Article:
Crypto-Focused Political Donors Prefer Dollars Over Bitcoin

Cryptocurrency industry insiders donated $7.3 million to political campaigns and committees in 2021 through the end of January, but almost all of that money came in dollars — cash, checks and credit cards — rather than in bitcoin or one of the other token types, Bloomberg reported Thursday (March 17).

Federal Election Commission records show $580,000 in crypto donations to political committees during the current election cycle, which runs through the midterm elections in November. A handful of super PAC donations comprised the lion’s share of that total, the report said.

Some of the political committees that took in digital contributions didn’t follow FEC guidance in reporting them, the report said, while groups that study money in politics don’t track them, making it hard to know exactly how much cryptocurrency is on the campaign trail these days.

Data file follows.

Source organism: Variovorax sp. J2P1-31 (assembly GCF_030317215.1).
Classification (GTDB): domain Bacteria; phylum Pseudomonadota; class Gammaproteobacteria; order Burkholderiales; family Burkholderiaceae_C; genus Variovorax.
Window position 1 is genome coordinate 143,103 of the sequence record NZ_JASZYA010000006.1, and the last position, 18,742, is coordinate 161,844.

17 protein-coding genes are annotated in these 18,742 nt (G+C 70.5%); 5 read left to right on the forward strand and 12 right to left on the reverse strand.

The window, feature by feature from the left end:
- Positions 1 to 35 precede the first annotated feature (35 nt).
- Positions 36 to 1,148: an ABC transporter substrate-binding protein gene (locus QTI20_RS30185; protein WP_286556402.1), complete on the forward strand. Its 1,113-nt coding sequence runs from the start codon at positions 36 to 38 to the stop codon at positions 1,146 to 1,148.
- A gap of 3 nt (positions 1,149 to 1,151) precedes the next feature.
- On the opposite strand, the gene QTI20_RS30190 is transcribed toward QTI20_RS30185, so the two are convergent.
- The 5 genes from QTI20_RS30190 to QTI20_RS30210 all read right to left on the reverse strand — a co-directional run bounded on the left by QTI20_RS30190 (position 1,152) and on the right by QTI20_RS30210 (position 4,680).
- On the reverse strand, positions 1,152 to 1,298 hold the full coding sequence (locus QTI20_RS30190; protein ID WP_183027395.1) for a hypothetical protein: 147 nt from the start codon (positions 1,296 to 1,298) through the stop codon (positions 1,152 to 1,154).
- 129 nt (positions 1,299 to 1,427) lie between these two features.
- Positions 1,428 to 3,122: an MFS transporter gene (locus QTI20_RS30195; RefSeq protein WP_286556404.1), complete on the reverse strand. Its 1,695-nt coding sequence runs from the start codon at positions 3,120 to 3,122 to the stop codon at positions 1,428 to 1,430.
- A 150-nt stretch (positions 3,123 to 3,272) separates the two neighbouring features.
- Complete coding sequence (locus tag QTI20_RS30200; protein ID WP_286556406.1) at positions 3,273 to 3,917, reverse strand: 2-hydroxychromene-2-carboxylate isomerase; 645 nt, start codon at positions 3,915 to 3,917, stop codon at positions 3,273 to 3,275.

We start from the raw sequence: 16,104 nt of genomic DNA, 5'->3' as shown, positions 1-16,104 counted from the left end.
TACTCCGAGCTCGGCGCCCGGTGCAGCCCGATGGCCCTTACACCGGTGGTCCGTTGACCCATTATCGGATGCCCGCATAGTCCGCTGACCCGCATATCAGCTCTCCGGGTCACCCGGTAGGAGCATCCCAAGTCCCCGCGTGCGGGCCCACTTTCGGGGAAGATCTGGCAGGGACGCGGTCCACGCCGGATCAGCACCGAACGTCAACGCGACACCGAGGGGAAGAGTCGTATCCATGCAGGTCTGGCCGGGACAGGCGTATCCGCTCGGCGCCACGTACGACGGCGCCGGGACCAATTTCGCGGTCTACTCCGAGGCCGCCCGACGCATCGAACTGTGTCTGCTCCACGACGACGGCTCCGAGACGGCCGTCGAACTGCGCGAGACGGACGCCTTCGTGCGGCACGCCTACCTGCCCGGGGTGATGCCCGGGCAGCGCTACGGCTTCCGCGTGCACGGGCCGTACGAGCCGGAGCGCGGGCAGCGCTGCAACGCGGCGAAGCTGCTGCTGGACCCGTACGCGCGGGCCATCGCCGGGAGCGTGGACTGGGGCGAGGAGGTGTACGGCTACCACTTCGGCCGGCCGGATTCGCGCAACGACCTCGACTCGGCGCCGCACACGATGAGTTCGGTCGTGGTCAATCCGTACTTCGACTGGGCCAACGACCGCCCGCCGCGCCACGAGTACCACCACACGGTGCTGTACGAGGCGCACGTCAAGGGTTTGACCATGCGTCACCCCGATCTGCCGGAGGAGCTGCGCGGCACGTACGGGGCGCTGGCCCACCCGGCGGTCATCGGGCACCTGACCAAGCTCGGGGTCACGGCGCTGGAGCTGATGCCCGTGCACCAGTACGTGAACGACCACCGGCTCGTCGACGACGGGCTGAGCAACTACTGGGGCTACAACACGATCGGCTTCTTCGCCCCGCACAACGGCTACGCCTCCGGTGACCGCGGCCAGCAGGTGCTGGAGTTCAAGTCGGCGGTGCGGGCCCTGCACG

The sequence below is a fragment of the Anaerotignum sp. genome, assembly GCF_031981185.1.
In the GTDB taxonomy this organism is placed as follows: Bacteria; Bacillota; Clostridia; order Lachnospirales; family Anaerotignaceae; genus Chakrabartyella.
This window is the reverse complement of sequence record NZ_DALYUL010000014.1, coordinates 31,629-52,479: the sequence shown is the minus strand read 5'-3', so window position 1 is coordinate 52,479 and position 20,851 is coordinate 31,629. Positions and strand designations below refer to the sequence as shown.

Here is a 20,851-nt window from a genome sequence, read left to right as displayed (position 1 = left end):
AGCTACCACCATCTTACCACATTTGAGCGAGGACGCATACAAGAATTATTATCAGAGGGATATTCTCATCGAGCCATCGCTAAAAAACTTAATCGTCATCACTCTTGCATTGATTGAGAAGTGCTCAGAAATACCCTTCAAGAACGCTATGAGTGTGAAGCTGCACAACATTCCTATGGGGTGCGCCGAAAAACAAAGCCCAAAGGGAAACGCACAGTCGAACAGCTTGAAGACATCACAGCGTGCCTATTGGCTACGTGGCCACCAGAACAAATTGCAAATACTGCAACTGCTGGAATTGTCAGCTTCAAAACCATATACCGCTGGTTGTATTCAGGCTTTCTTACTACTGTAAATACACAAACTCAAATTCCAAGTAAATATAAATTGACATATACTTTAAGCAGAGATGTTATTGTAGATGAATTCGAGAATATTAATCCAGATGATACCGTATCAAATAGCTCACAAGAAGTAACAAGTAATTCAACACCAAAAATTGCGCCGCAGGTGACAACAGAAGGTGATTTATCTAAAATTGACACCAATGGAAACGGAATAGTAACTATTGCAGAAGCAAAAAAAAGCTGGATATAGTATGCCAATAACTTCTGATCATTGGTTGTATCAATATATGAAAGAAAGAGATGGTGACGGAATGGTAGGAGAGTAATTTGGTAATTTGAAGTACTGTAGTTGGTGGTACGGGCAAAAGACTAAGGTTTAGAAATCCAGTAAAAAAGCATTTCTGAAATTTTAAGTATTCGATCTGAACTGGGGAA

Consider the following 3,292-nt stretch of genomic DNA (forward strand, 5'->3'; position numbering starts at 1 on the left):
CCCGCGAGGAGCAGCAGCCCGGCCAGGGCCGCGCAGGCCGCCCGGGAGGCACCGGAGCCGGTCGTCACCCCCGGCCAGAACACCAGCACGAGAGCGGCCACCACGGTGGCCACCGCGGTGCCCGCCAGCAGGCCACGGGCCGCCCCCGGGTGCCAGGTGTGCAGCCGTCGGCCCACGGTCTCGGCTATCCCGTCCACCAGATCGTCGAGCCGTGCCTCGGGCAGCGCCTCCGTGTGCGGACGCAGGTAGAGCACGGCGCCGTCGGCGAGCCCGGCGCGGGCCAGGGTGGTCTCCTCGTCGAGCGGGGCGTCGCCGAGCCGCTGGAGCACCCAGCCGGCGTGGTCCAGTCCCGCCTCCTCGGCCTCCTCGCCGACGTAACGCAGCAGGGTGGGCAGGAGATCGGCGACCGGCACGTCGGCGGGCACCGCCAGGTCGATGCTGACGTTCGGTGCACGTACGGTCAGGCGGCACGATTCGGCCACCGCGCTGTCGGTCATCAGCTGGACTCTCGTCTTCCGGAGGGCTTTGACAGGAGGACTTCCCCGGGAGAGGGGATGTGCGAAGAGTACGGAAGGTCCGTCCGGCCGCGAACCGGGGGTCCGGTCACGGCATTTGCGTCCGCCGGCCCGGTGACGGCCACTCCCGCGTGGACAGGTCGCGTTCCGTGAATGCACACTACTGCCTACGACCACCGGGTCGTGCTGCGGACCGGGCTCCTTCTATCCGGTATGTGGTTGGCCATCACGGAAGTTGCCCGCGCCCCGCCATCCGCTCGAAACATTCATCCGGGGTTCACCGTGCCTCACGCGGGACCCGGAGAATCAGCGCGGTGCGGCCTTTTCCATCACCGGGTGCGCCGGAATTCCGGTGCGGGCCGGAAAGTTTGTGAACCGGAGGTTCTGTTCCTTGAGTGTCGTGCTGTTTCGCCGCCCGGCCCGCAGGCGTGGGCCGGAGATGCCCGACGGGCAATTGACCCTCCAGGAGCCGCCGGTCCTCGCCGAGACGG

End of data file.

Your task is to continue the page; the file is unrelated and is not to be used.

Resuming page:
“Donations made with cryptocurrency are very difficult to identify in campaign finance data,” said Sarah Bryner, director of research and strategy at OpenSecrets, which studies money in politics, in the report.

Cryptocurrency donations have been allowed in politics since 2014, but FEC’s reporting guidelines require that campaigns and committees convert the digital assets to dollars before spending the money, which triggers a processing fee, on top of the extra record-keeping and disclosure required.

ActBlue and WinRed, online platforms that serve Democrats and Republicans, respectively, don’t accept crypto donations at all, the report says.

Related: Biden’s Executive Order Set to Fast-Track Crypto Policy

Last week, President Joe Biden signed an executive order aimed at establishing a governmentwide policy on cryptocurrencies and other digital assets.

The executive order has six areas of focus, the White House said: consumer and investor protection; protecting financial stability; preventing illicit finance; advancing U.S. leadership in the global financial system and economic competitiveness; promoting financial inclusion; and encouraging responsible innovation.

The executive order also made “placing urgency” on the research and development necessary to create a central bank digital currency (CBDC) a high priority.